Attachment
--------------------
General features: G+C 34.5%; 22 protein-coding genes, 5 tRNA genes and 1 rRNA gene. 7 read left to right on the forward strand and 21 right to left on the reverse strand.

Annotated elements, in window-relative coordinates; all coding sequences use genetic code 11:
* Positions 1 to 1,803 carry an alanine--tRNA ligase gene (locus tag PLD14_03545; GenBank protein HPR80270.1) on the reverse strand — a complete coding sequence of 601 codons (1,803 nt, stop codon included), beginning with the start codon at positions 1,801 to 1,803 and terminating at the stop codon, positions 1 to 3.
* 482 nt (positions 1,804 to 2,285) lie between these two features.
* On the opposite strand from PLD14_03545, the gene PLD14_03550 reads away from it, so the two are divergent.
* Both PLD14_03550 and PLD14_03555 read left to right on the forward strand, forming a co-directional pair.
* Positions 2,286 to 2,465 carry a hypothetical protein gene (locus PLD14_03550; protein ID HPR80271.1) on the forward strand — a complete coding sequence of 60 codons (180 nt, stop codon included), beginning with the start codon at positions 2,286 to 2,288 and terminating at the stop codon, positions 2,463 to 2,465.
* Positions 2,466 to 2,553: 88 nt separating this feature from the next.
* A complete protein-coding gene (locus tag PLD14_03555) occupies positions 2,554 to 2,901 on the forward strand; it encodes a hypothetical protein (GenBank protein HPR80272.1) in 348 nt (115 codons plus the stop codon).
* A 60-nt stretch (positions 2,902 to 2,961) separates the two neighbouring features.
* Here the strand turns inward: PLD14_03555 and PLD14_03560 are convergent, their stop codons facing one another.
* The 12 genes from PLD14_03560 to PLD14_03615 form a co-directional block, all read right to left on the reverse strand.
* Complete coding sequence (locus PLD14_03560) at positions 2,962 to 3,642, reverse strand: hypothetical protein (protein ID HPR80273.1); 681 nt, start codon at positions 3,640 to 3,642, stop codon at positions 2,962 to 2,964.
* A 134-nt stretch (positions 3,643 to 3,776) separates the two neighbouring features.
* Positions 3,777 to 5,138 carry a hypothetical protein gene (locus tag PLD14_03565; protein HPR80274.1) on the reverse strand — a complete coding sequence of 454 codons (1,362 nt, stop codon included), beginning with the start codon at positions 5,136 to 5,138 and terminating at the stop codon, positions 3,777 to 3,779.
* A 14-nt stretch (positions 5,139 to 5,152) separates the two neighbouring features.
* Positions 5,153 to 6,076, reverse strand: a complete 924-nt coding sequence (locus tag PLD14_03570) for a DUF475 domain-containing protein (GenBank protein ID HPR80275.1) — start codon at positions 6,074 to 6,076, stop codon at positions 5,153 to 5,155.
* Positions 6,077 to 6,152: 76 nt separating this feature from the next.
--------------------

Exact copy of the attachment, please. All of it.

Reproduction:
General features: G+C 34.5%; 22 protein-coding genes, 5 tRNA genes and 1 rRNA gene. 7 read left to right on the forward strand and 21 right to left on the reverse strand.

Annotated elements, in window-relative coordinates; all coding sequences use genetic code 11:
* Positions 1 to 1,803 carry an alanine--tRNA ligase gene (locus tag PLD14_03545; GenBank protein HPR80270.1) on the reverse strand — a complete coding sequence of 601 codons (1,803 nt, stop codon included), beginning with the start codon at positions 1,801 to 1,803 and terminating at the stop codon, positions 1 to 3.
* 482 nt (positions 1,804 to 2,285) lie between these two features.
* On the opposite strand from PLD14_03545, the gene PLD14_03550 reads away from it, so the two are divergent.
* Both PLD14_03550 and PLD14_03555 read left to right on the forward strand, forming a co-directional pair.
* Positions 2,286 to 2,465 carry a hypothetical protein gene (locus PLD14_03550; protein ID HPR80271.1) on the forward strand — a complete coding sequence of 60 codons (180 nt, stop codon included), beginning with the start codon at positions 2,286 to 2,288 and terminating at the stop codon, positions 2,463 to 2,465.
* Positions 2,466 to 2,553: 88 nt separating this feature from the next.
* A complete protein-coding gene (locus tag PLD14_03555) occupies positions 2,554 to 2,901 on the forward strand; it encodes a hypothetical protein (GenBank protein HPR80272.1) in 348 nt (115 codons plus the stop codon).
* A 60-nt stretch (positions 2,902 to 2,961) separates the two neighbouring features.
* Here the strand turns inward: PLD14_03555 and PLD14_03560 are convergent, their stop codons facing one another.
* The 12 genes from PLD14_03560 to PLD14_03615 form a co-directional block, all read right to left on the reverse strand.
* Complete coding sequence (locus PLD14_03560) at positions 2,962 to 3,642, reverse strand: hypothetical protein (protein ID HPR80273.1); 681 nt, start codon at positions 3,640 to 3,642, stop codon at positions 2,962 to 2,964.
* A 134-nt stretch (positions 3,643 to 3,776) separates the two neighbouring features.
* Positions 3,777 to 5,138 carry a hypothetical protein gene (locus tag PLD14_03565; protein HPR80274.1) on the reverse strand — a complete coding sequence of 454 codons (1,362 nt, stop codon included), beginning with the start codon at positions 5,136 to 5,138 and terminating at the stop codon, positions 3,777 to 3,779.
* A 14-nt stretch (positions 5,139 to 5,152) separates the two neighbouring features.
* Positions 5,153 to 6,076, reverse strand: a complete 924-nt coding sequence (locus tag PLD14_03570) for a DUF475 domain-containing protein (GenBank protein ID HPR80275.1) — start codon at positions 6,074 to 6,076, stop codon at positions 5,153 to 5,155.
* Positions 6,077 to 6,152: 76 nt separating this feature from the next.